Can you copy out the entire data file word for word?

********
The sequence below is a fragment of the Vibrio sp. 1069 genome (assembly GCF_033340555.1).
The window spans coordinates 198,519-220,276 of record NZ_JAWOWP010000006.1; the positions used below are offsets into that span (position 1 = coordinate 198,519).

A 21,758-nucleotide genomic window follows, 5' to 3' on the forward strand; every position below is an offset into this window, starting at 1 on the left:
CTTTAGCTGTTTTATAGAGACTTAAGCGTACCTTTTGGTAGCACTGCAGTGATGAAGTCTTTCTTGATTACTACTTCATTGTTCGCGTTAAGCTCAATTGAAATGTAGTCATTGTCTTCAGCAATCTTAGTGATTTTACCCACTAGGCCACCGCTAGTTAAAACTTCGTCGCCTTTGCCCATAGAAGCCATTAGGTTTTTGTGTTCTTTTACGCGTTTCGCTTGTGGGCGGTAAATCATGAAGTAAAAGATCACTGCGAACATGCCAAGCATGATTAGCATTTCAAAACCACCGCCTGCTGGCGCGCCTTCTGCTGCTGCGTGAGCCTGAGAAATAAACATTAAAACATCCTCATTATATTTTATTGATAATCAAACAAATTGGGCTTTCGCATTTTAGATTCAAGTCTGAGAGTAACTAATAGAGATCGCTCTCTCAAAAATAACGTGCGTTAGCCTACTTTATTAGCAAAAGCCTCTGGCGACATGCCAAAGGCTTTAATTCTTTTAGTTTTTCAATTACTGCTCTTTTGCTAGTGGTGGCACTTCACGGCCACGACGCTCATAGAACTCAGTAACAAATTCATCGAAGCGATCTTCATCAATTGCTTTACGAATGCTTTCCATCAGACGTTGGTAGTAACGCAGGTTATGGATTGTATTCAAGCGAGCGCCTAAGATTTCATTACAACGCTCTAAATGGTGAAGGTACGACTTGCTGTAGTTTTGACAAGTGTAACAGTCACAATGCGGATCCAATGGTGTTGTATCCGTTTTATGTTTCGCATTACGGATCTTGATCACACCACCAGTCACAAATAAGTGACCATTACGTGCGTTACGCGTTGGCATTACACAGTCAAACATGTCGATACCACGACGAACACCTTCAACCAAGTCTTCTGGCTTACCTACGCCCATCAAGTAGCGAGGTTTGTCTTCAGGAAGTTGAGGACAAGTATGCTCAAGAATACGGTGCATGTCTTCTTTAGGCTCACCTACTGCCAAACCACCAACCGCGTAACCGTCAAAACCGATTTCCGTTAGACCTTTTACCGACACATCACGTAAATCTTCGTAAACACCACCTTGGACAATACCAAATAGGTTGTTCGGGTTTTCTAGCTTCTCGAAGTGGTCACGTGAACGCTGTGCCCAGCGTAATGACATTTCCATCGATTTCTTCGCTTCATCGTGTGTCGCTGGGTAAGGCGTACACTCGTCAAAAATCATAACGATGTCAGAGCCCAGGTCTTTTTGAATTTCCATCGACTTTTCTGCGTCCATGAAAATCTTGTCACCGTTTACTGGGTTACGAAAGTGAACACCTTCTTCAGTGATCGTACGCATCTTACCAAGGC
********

The sequence below is a fragment of the Vibrio sp. 1069 genome (assembly GCF_033340555.1).
The window spans coordinates 198,519-220,276 of record NZ_JAWOWP010000006.1; the positions used below are offsets into that span (position 1 = coordinate 198,519).

A 21,758-nucleotide genomic window follows, 5' to 3' on the forward strand; every position below is an offset into this window, starting at 1 on the left:
CTTTAGCTGTTTTATAGAGACTTAAGCGTACCTTTTGGTAGCACTGCAGTGATGAAGTCTTTCTTGATTACTACTTCATTGTTCGCGTTAAGCTCAATTGAAATGTAGTCATTGTCTTCAGCAATCTTAGTGATTTTACCCACTAGGCCACCGCTAGTTAAAACTTCGTCGCCTTTGCCCATAGAAGCCATTAGGTTTTTGTGTTCTTTTACGCGTTTCGCTTGTGGGCGGTAAATCATGAAGTAAAAGATCACTGCGAACATGCCAAGCATGATTAGCATTTCAAAACCACCGCCTGCTGGCGCGCCTTCTGCTGCTGCGTGAGCCTGAGAAATAAACATTAAAACATCCTCATTATATTTTATTGATAATCAAACAAATTGGGCTTTCGCATTTTAGATTCAAGTCTGAGAGTAACTAATAGAGATCGCTCTCTCAAAAATAACGTGCGTTAGCCTACTTTATTAGCAAAAGCCTCTGGCGACATGCCAAAGGCTTTAATTCTTTTAGTTTTTCAATTACTGCTCTTTTGCTAGTGGTGGCACTTCACGGCCACGACGCTCATAGAACTCAGTAACAAATTCATCGAAGCGATCTTCATCAATTGCTTTACGAATGCTTTCCATCAGACGTTGGTAGTAACGCAGGTTATGGATTGTATTCAAGCGAGCGCCTAAGATTTCATTACAACGCTCTAAATGGTGAAGGTACGACTTGCTGTAGTTTTGACAAGTGTAACAGTCACAATGCGGATCCAATGGTGTTGTATCCGTTTTATGTTTCGCATTACGGATCTTGATCACACCACCAGTCACAAATAAGTGACCATTACGTGCGTTACGCGTTGGCATTACACAGTCAAACATGTCGATACCACGACGAACACCTTCAACCAAGTCTTCTGGCTTACCTACGCCCATCAAGTAGCGAGGTTTGTCTTCAGGAAGTTGAGGACAAGTATGCTCAAGAATACGGTGCATGTCTTCTTTAGGCTCACCTACTGCCAAACCACCAACCGCGTAACCGTCAAAACCGATTTCCGTTAGACCTTTTACCGACACATCACGTAAATCTTCGTAAACACCACCTTGGACAATACCAAATAGGTTGTTCGGGTTTTCTAGCTTCTCGAAGTGGTCACGTGAACGCTGTGCCCAGCGTAATGACATTTCCATCGATTTCTTCGCTTCATCGTGTGTCGCTGGGTAAGGCGTACACTCGTCAAAAATCATAACGATGTCAGAGCCCAGGTCTTTTTGAATTTCCATCGACTTTTCTGCGTCCATGAAAATCTTGTCACCGTTTACTGGGTTACGAAAGTGAACACCTTCTTCAGTGATCGTACGCATCTTACCAAGGC